A Clergyman’s Daughter by George Orwell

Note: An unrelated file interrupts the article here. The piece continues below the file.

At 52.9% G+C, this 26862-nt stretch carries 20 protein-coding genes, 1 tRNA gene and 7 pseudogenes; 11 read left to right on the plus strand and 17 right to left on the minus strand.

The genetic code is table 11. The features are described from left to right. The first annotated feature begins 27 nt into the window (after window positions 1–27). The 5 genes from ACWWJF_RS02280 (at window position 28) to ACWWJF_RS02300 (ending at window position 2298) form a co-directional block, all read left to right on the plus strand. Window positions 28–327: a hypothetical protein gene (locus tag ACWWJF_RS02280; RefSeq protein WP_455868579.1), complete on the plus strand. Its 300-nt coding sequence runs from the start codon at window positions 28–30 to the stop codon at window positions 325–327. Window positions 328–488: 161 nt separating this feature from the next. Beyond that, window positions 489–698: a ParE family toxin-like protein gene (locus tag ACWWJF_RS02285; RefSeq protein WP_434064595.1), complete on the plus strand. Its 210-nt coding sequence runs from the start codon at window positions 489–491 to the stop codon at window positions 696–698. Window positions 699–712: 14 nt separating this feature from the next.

Most of us are familiar with Animal Farm and 1984; this story of a clergyman’s daughter living in 1930’s England is far more grim and depressing than any of Orwell’s totalitarian dystopias. Orwell the freethinker sees the Christian life as nothing but unrelieved hypocrisy, cant, and flummery, a way of making you feel like you are a good person as long as you are making yourself miserable. Perhaps the Anglican Church in prewar England was indeed a discouraging spectacle; certainly the manners and mores of most English people in that period seem to have been less than life-embracing. The characters in this novel are mostly shabby and small; even the better ones are hardly heroic, but I cannot believe that the English were ever such an utterly mean and joyless people as Orwell makes them out to be, and in his scant regard for the established church he misses the spirit of true Christianity. In some ways this was an informative description of English society, but it was not a good story.

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